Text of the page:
Preventing the Contagion of Stress
Are you taking your stress out on others and causing others to be stressed? It's time to take responsibility for dealing with your stress.
Stress is usually experienced as a state of threat arising from two questions. "Can I cope with this situation?" "And if I can't cope with this situation, what will happen to me then?" Stress both registers this sense of threat and mobilizes energy to respond to the emergency demand life has created. Thus, although stress tends to be experienced negatively, it also has positive survival value.
The demand with which stress is usually identified is some kind of pressure -- for example, from being injured, pushed, blocked, let down, cut off, overloaded, or from otherwise being overwhelmed.
Stress is not a problem in life, it is simply a part of life because so much of what happens to people is unexpected and outside of their control. When stress is occasional, a person feels depleted after coping with the threat, but then recovers and goes on.
When stress is ongoing, however, then a person can register stress on four increasingly damaging levels as he or she gets more depleted and worn down.
- FATIGUE: "I feel tired all the time."
- PAIN: "Physically or emotionally I hurt all the time."
- BURN-OUT: "I have lost caring for what I normally care about."
- BREAKDOWN: "I can't seem to physically function anymore."
Unfortunately, these levels are additive, so by the time someone reaches breakdown, he or she is also burdened by some degree of fatigue, pain, and burn-out.
It takes keeping oneself well physically, emotionally and spiritually, being able to limit excessive demands from oneself and others, and holding a positive mental outlook, to keep stress from inflicting more than normal wear and tear on a person's life.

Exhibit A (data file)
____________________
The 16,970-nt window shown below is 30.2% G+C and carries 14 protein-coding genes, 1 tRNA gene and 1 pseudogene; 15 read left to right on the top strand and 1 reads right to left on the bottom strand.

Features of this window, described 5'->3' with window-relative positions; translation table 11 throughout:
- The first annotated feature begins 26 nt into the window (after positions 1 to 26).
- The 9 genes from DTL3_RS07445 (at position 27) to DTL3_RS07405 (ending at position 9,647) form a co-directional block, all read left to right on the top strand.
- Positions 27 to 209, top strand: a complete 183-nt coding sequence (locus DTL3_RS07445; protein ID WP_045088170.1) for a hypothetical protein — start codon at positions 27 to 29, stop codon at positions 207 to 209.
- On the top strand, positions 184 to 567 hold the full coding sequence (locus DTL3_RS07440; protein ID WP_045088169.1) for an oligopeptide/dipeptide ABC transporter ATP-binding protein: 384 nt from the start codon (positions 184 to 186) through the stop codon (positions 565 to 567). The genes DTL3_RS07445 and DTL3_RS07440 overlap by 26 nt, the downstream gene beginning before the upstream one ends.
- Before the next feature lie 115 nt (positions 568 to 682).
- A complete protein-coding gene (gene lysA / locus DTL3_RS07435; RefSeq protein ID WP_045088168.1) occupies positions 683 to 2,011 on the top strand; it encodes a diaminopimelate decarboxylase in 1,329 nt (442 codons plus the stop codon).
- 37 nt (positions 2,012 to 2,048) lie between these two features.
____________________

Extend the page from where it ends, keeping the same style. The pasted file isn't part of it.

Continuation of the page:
Hardest of all can be keeping one's stress from becoming contagious to other family members.
Stress Can Be Contagious
How can stress become contagious? Recall the four levels of stress outlined above. Because FATIGUE from stress can cause a person's outlook to turn negative, it can be easy to become more CRITICAL of other family members. Because PAIN from stress can cause a person to become oversensitive, it is easy to become IRRITABLE with other family members. Because BURN-OUT from stress can cause a person to become unresponsive, it is easy to become INSENSITIVE to other family members. Because BREAKDOWN from stress can become disabling, it can be easy to simply become UNAVAILABLE to other family members.
To live around someone who is continually acting critical or irritable or insensitive or unavailable or in all of these ways can cause one person's stress to stress the entire family. Thus a hard day for one person becomes a hard night for everyone.
The solution? Take responsibility. Remember that how one handles stress is a matter of choice. Stress loved ones and one may lose their support. Rather than remaining close, to protect themselves they may elect to pull away.
Therefore, rather than act stress out in harmful ways, talk it out in helpful ways instead. Explain the stresses going on, how you feel, and think of relaxing and renewing ways to all be together.
About the author: Carl Pickhardt has a Ph.D. in counseling psychology and is author of several parenting books including Keys to Developing Your Child's Self-Esteem and The Future of Your Only Child: How to Guide Your Child to a Happy and Successful Life.
Staff, H. (2009, January 9). Preventing the Contagion of Stress, HealthyPlace. Retrieved on 2020, April 9 from https://www.healthyplace.com/parenting/stress/preventing-the-contagion-of-stress